Magazine article The Exceptional Parent

Where Do We Go from Here?

Magazine article The Exceptional Parent

Where Do We Go from Here?

Article excerpt

ADHD is a chronic condition that requires ongoing management and monitoring. Treatment and management of the symptoms seen in children and adults with ADHD can be managed with psychological, behavioral and pharmacological interventions.

On the website ADHD International, Hana Levi-Julian wrote the following post in December of 2011, about a recent study that had been done: "The study, entitled The Lifetime Impact of attention deficit hyperactivity disorder: Results from the National Epidemiologic Survey on Alcohol and Related Conditions, was conducted by Bernardi S, Faraone SV, Cortese S, Kerridge BT, Pallanti S, Wang S, and Blanco C.

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A lifetime history of ADHD was associated with increased risk of engaging in behaviors reflecting a lack of planning and deficient inhibitory control, with high rates of adverse events, lower perceived health, social support and higher perceived stress. Fewer than half of individuals with ADHD had ever sought treatment, and only 25 percent had ever received medication. The average age of first treatment contact was 18.40 years.

The researcher concluded that ADHD is common and associated with a broad range of psychiatric disorders, impulsive behaviors, greater number of traumas, lower quality of life, perceived social support and social functioning, even after adjusting for additional co-morbidity."

ADHD is a common neuropsychiatric disorder characterized by attention difficulties, locomotor hyperactivity and poor impulse control. It is also associated with alteration in the brain cortical which mediates attention and behavioral control. Prefrontal cortex is modulated by numerous neurotransmitters including catecholamine. As a result, it plays a prominent role in regulating human cognition and behavior. It is well established that prefrontal cortical activity is highly influenced by catecholamine, including nor-epinephrine and dopamine, with significant dose-response relationship. Given the prominent role the prefrontal cortex plays in stimulating, regulating behavior and cognition, any impairment in level of dopamine and norepinephrine will likewise directly affect behaviors. In addition, the role of catecholamine dysfunction has proven itself from various studies since most medications that treat ADHD effectively also affect catecholamine transmission in the prefrontal lobe.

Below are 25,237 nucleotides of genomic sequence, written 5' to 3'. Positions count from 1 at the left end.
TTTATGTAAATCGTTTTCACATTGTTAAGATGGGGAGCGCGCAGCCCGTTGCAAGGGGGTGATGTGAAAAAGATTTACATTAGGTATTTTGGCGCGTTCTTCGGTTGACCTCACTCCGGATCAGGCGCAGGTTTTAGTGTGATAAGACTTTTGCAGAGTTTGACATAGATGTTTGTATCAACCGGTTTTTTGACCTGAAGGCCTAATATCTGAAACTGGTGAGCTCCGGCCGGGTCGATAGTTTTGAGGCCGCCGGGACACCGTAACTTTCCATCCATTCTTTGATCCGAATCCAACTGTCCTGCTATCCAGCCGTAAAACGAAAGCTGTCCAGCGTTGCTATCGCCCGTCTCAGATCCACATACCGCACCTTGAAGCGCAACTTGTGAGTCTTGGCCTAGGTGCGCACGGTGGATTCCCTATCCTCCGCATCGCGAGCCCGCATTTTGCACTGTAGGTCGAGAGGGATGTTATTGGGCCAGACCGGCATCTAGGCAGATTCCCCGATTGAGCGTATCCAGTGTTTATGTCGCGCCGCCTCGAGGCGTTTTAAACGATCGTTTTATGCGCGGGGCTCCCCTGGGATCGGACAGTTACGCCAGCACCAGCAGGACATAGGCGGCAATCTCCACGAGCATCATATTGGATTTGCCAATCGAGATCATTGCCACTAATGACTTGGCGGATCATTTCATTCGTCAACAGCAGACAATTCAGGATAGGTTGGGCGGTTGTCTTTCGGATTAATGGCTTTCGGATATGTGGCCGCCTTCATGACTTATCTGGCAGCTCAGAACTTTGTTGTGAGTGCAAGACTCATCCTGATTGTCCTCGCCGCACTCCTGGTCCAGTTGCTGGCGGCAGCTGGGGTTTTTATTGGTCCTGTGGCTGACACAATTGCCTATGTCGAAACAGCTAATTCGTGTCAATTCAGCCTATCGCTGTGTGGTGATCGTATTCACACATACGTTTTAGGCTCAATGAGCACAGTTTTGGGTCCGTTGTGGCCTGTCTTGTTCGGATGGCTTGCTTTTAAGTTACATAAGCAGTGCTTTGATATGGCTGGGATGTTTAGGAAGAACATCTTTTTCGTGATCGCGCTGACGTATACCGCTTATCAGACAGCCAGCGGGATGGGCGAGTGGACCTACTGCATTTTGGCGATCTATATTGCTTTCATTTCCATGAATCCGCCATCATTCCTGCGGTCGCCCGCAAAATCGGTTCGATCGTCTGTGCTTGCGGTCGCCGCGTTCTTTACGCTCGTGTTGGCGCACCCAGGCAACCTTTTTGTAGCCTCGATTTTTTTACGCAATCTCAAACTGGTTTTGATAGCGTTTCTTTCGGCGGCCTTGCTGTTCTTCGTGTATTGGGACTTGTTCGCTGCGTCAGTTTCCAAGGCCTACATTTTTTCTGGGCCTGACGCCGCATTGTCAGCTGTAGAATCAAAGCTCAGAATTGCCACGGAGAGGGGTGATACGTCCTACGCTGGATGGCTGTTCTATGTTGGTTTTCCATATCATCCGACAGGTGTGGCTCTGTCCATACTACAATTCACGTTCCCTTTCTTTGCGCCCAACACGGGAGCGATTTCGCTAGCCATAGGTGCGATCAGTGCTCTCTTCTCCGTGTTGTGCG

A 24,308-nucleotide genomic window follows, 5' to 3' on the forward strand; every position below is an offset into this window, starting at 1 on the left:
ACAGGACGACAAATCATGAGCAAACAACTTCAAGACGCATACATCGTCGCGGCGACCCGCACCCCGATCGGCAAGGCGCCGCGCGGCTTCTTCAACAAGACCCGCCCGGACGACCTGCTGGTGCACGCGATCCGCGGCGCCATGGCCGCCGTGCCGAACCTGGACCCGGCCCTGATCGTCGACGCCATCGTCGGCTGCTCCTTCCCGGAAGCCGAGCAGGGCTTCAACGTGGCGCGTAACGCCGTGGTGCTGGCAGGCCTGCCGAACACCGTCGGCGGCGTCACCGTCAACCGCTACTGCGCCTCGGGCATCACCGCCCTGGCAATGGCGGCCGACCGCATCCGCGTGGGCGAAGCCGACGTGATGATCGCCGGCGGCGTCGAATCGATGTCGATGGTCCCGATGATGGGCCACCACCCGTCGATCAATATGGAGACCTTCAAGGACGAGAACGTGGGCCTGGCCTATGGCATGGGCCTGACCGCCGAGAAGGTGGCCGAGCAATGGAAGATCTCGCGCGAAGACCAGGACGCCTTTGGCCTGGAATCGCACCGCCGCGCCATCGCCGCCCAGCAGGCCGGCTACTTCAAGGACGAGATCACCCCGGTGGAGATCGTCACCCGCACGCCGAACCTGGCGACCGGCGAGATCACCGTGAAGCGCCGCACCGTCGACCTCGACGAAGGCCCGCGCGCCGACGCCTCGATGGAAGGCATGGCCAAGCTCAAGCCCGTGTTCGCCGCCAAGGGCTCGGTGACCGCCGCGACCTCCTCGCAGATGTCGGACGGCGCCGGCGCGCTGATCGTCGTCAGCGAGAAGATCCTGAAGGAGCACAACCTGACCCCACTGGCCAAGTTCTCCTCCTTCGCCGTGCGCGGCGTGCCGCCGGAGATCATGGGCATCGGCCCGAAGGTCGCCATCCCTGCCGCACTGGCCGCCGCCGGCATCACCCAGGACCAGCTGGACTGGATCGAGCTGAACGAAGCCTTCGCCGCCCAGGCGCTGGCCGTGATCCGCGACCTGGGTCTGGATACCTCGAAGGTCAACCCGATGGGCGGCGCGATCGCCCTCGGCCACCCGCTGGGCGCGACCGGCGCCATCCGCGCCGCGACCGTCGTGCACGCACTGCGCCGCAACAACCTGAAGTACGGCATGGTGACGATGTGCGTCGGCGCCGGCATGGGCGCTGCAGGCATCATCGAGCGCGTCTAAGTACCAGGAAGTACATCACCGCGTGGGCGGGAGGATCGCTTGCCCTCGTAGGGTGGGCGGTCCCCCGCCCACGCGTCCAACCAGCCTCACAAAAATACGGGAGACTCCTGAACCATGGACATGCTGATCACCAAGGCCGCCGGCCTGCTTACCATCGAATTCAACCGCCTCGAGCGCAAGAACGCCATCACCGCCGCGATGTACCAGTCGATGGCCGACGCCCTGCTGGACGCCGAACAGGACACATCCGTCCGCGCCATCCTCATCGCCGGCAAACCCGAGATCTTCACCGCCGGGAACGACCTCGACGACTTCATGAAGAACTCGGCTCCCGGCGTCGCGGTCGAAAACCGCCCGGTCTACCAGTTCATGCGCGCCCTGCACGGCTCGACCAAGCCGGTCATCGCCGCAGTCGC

Effective treatment for ADHD directly affects catecholamine signaling in the prefrontal cortex. Proper therapeutic dosage is essential in improving symptoms of ADHD as it effects the frontal cortical which regulate attention and impulse control. However, proper function of the prefrontal cortex requires norepinephrine and dopamine level to also be within optimal level.

Management and Monitoring

ADHD is a chronic condition that requires ongoing management and monitoring. Treatment and management of the symptoms seen in children and adults with ADHD can be managed with psychological, behavioral and pharmacological interventions. According to the study done by The McMaster University Evidence Based Practice Center, regardless of treatment, there was an overall trend of improvement over times as long as the treatment is continued. This includes the importance of adherence to the specific treatment. Educating parents and children about their diagnosis, developing individual treatment plans, and helping parents coordinate multiple assistive services can alleviate stress and aid in the feeling of being in control.

The pharmacologic treatment of ADHD includes the use of non-stimulant and stimulant medication. Stimulants are Monly used for treatment of ADHD. According to a study done by the Canadian Coordinating Office for Health Technology Assessment, stimulants have the strongest effect in individuals with ADHD in controlling attention, distractibility and impulsivity. The goal of stimulant medication is to enhance the transmission of catecholamine in the prefrontal cortex, thus improving attention, locomotor hyperactivity and impulse control. …

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